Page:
It may be No Man's Sky, but the quintillion planets within it almost certainly fall under the jurisdiction of some man, woman, or alien blob. There's enforcement of a sort in the new exploration game for the PS4 and PC. There I was, just blasting away picturesque rocks and plants into iron and carbon for my ship with a green beam—not unlike watering the lawn with a hose—when some buzzing little "sentinel" robots show up and start firing at me. There's a twinge of nostalgia as each looks somewhat like the commander from Flight of the Navigator, but they get annoying so I blast one with my mining gun. Then more show up. They blast harder. There's nowhere to run, and finally I lay dead beneath an alien sky.
Is this or something like this our future on earth? Will we get to a point where our resources are so precious that we need robots to get people to buzz off from taking them? Sentinel drones are more common on some of No Man's Sky's planets than others, but they generally show up (in multiple sizes and shapes) when you've fucked with a planet's flora and fauna enough to warrant action. In my first case, that involved blasting apart a single big rock for its iron for several minutes, although I was specifically focusing on the rock so as not to ugly up the environs with half-assed mining attempts. Not once did it allow me to plead my case in that regard or even get off easily by paying a fine.
Yet I appreciate that they have a code of sorts. Chopping up trees into wood and harvesting plants kind of represents square one of the human experience regardless of whether it's done with a "mining gun" or an axe, and the drones seem content to let me blast away so long as I only take enough for mere survival. Save on some planets with fragile ecosystems or valuable resources, they seem to know that sometimes your spaceship just happens to break down on an alien planet and you have to scrounge around for local supplies to keep going again. I mainly provoke their ire when I get greedy, and that's a lesson we could easily stand to learn on earth with or without sinister alien robots firing at us.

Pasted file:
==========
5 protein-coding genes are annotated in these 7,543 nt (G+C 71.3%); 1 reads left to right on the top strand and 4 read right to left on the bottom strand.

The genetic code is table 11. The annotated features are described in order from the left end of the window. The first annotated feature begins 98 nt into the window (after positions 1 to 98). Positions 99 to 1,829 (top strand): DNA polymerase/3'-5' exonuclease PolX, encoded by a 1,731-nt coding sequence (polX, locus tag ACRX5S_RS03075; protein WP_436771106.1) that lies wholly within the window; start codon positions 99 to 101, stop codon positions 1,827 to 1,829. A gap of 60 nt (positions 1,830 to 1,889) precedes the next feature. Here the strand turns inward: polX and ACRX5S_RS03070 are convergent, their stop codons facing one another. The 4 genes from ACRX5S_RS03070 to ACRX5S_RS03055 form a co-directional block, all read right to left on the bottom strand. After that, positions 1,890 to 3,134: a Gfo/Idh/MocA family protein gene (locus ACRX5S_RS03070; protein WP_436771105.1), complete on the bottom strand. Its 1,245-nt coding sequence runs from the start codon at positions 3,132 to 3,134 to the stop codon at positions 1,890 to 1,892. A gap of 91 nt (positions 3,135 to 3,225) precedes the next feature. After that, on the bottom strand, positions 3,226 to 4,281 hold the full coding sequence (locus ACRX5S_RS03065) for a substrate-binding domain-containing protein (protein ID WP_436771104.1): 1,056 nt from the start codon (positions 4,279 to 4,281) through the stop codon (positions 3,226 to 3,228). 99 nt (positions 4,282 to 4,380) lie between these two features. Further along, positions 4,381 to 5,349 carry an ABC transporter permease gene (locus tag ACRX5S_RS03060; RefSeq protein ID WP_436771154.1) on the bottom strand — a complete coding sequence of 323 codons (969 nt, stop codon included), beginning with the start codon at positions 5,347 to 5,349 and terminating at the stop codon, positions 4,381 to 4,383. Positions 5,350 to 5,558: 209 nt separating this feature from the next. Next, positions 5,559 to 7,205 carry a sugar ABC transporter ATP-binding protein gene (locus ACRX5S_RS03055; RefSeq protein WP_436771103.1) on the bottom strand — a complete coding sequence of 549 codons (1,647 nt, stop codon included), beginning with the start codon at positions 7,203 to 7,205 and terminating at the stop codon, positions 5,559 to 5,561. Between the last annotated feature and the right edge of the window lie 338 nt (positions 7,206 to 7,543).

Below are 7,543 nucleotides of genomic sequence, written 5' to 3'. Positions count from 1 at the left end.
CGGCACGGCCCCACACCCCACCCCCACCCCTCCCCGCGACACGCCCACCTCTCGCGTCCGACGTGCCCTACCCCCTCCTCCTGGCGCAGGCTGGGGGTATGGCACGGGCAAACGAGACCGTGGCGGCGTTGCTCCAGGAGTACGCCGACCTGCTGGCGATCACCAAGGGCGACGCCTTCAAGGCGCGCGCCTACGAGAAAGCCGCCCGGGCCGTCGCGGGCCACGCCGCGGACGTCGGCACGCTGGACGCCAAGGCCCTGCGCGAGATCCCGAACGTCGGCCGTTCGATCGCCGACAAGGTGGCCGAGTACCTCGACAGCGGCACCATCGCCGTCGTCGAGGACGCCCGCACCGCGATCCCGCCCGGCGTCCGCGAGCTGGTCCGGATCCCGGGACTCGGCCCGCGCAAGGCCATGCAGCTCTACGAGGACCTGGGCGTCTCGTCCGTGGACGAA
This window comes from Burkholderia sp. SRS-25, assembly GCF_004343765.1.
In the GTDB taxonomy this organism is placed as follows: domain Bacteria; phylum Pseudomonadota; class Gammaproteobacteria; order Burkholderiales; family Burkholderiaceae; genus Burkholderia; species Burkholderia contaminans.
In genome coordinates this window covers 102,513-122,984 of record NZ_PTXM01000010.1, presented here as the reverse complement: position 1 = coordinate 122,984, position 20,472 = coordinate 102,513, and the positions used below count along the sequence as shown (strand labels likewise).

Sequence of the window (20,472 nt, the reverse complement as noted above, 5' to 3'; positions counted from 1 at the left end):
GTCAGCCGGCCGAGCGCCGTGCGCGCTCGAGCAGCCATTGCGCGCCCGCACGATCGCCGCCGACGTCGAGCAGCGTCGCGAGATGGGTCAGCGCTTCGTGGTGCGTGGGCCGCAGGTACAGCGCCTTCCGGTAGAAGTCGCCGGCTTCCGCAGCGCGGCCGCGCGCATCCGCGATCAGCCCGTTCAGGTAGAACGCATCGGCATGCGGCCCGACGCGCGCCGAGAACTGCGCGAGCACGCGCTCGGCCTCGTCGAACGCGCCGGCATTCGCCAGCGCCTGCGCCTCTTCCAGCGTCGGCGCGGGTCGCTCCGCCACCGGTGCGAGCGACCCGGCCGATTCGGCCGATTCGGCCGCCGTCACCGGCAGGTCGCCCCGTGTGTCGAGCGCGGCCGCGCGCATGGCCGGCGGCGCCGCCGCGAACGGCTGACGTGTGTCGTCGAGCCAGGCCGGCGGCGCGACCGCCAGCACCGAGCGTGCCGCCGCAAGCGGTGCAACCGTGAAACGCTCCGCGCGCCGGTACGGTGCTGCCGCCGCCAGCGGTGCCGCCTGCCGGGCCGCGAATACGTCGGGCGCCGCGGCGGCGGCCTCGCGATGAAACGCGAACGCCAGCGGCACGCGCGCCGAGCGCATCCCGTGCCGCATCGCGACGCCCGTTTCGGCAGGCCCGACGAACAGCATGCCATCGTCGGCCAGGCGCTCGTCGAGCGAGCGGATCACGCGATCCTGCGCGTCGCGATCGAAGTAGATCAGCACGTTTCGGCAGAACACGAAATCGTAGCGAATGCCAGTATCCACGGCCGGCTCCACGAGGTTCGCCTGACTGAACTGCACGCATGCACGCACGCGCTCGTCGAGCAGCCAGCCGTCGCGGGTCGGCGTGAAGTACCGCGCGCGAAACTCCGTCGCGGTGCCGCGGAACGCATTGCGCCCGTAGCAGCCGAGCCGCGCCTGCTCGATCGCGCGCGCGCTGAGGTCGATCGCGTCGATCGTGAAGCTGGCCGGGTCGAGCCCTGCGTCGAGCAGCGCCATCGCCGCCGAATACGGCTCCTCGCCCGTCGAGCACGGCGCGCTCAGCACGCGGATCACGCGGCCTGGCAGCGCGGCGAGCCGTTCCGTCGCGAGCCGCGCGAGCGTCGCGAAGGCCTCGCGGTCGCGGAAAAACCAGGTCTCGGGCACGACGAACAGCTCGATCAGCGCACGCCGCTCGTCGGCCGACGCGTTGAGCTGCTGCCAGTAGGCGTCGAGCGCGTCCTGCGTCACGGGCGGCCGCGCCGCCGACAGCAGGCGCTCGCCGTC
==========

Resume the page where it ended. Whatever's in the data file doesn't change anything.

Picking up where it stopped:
But there's the issue of scale. Alone, we humans aren't so bad—short of a tragedy like a foolishly flicked cigarette triggering a forest fire, the individual effects of a single person on the environment will usually be minimal. Even in No Man's Sky, with the immediacy and exaggeration of game conventions, I sometimes struggle to see my actual effect on the worlds I land on. And by and large, even though multiplayer technically exists, you'll usually only see the effects you personally leave as the planets in No Man's Sky are so many and so far apart that most of its players will never meet. In fact, when No Man's Sky chief Sean Murray learned two players had found each other on the game's first day, he said on Twitter "that has blown my mind."
That's a lesson we could easily stand to learn on earth with or without sinister alien robots firing at us.